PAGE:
Monday, February 28, 2011

Social Animal 1: Reason Lightly Guides Emotion

I have been favored with an advance copy of David Brooks' forthcoming book, The Social Animal: A Story of Love, Character, and Achievement. It is a substantial and interesting book about having a fulfilling life. Brooks makes his theoretical argument engaging by framing his philosophical ideas and empirical theories around the story of the fictional couple Harold and Erica.

Brooks' overarching idea about how people work is this:

“The central evolutionary truth is that the unconscious matters most. The central humanistic truth is that the conscious mind can influence the unconscious.”

One of the scholars Brooks draws on is University of Virginia psychologist Jonathan Haidt. In The Happiness Hypothesis, Haidt expressed this idea metaphorically. Our emotions are an elephant, and our reason is the rider. That gives some idea of the relative power of the two forces in our psyche.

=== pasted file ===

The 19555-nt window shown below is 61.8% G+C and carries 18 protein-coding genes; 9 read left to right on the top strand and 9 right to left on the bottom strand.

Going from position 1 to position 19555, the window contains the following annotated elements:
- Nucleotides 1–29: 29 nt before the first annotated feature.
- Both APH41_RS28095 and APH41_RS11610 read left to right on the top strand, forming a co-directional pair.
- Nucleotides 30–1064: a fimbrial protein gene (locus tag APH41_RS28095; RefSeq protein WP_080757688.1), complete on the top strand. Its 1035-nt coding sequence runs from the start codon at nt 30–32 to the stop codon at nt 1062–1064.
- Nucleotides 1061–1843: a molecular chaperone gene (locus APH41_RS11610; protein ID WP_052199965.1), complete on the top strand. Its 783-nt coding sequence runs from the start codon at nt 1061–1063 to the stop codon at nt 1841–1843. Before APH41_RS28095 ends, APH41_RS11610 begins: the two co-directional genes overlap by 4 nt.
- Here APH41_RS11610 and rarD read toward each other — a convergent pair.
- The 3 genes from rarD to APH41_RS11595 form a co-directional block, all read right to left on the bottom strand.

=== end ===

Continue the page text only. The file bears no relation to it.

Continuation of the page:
I like Brooks' way of putting it, because it does equal justice to science and philosophy. Our bodies have strong tendencies, which is why sociobiology is so helpful in understanding our basic instincts. But our culture has also found ways to train our habits to direct our bodies in helpful ways.

Brooks puts the reason vs. emotion argument in a way I had not thought of before. In the story he tells in The Social Animal,

“The French Enlightenment, which emphasized reason, loses. The British Enlightenment, which emphasized sentiment, wins.”

1 comment:

ceemac said...

That insight could describe religious trends in the US especially in the 19th century.

Think about how rational/logical Calvinism lost market share to those groups that made a big appeal to the sentiments.